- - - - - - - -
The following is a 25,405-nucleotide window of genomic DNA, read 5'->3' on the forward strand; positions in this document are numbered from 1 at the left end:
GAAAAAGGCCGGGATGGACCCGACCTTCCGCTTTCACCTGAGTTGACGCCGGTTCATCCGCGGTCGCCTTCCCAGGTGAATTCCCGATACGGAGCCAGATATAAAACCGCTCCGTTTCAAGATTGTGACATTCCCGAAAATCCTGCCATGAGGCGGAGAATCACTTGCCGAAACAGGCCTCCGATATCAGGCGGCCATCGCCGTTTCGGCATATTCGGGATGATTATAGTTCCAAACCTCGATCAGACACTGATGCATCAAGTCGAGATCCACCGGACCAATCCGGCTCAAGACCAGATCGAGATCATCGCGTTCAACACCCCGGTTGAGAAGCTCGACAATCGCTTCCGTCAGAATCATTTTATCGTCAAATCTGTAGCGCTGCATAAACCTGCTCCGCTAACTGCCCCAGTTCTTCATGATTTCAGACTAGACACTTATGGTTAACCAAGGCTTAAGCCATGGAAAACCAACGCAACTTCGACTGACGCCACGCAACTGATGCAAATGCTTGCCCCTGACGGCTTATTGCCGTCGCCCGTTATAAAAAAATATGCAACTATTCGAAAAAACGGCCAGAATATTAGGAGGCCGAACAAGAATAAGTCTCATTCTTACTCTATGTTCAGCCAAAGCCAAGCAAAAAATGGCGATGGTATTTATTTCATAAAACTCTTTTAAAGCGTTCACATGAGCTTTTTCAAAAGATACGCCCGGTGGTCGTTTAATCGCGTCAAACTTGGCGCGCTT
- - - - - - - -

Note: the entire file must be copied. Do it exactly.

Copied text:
The following is a 25,405-nucleotide window of genomic DNA, read 5'->3' on the forward strand; positions in this document are numbered from 1 at the left end:
GAAAAAGGCCGGGATGGACCCGACCTTCCGCTTTCACCTGAGTTGACGCCGGTTCATCCGCGGTCGCCTTCCCAGGTGAATTCCCGATACGGAGCCAGATATAAAACCGCTCCGTTTCAAGATTGTGACATTCCCGAAAATCCTGCCATGAGGCGGAGAATCACTTGCCGAAACAGGCCTCCGATATCAGGCGGCCATCGCCGTTTCGGCATATTCGGGATGATTATAGTTCCAAACCTCGATCAGACACTGATGCATCAAGTCGAGATCCACCGGACCAATCCGGCTCAAGACCAGATCGAGATCATCGCGTTCAACACCCCGGTTGAGAAGCTCGACAATCGCTTCCGTCAGAATCATTTTATCGTCAAATCTGTAGCGCTGCATAAACCTGCTCCGCTAACTGCCCCAGTTCTTCATGATTTCAGACTAGACACTTATGGTTAACCAAGGCTTAAGCCATGGAAAACCAACGCAACTTCGACTGACGCCACGCAACTGATGCAAATGCTTGCCCCTGACGGCTTATTGCCGTCGCCCGTTATAAAAAAATATGCAACTATTCGAAAAAACGGCCAGAATATTAGGAGGCCGAACAAGAATAAGTCTCATTCTTACTCTATGTTCAGCCAAAGCCAAGCAAAAAATGGCGATGGTATTTATTTCATAAAACTCTTTTAAAGCGTTCACATGAGCTTTTTCAAAAGATACGCCCGGTGGTCGTTTAATCGCGTCAAACTTGGCGCGCTT